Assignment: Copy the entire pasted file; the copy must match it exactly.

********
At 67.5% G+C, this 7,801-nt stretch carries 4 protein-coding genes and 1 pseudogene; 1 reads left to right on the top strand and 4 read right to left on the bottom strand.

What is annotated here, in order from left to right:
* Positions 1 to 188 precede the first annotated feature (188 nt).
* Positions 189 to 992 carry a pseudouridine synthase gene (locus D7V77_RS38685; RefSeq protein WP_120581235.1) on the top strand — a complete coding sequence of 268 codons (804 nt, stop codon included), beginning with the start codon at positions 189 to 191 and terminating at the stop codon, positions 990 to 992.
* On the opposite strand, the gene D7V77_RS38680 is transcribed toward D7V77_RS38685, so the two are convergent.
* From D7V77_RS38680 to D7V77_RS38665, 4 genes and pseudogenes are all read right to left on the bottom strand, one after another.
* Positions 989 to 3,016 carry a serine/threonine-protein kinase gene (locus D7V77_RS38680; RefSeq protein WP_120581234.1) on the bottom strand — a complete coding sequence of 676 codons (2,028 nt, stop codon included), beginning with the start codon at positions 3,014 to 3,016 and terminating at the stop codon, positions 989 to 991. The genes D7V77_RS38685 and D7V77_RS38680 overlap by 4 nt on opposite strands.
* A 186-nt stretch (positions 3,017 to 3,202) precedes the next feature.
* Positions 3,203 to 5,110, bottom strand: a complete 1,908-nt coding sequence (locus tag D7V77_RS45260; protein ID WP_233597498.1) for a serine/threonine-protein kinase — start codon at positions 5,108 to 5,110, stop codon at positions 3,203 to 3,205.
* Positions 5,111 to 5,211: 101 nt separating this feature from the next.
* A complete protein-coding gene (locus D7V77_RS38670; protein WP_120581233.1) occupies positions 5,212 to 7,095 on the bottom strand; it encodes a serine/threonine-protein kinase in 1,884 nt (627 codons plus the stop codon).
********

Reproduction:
At 67.5% G+C, this 7,801-nt stretch carries 4 protein-coding genes and 1 pseudogene; 1 reads left to right on the top strand and 4 read right to left on the bottom strand.

What is annotated here, in order from left to right:
* Positions 1 to 188 precede the first annotated feature (188 nt).
* Positions 189 to 992 carry a pseudouridine synthase gene (locus D7V77_RS38685; RefSeq protein WP_120581235.1) on the top strand — a complete coding sequence of 268 codons (804 nt, stop codon included), beginning with the start codon at positions 189 to 191 and terminating at the stop codon, positions 990 to 992.
* On the opposite strand, the gene D7V77_RS38680 is transcribed toward D7V77_RS38685, so the two are convergent.
* From D7V77_RS38680 to D7V77_RS38665, 4 genes and pseudogenes are all read right to left on the bottom strand, one after another.
* Positions 989 to 3,016 carry a serine/threonine-protein kinase gene (locus D7V77_RS38680; RefSeq protein WP_120581234.1) on the bottom strand — a complete coding sequence of 676 codons (2,028 nt, stop codon included), beginning with the start codon at positions 3,014 to 3,016 and terminating at the stop codon, positions 989 to 991. The genes D7V77_RS38685 and D7V77_RS38680 overlap by 4 nt on opposite strands.
* A 186-nt stretch (positions 3,017 to 3,202) precedes the next feature.
* Positions 3,203 to 5,110, bottom strand: a complete 1,908-nt coding sequence (locus tag D7V77_RS45260; protein ID WP_233597498.1) for a serine/threonine-protein kinase — start codon at positions 5,108 to 5,110, stop codon at positions 3,203 to 3,205.
* Positions 5,111 to 5,211: 101 nt separating this feature from the next.
* A complete protein-coding gene (locus D7V77_RS38670; protein WP_120581233.1) occupies positions 5,212 to 7,095 on the bottom strand; it encodes a serine/threonine-protein kinase in 1,884 nt (627 codons plus the stop codon).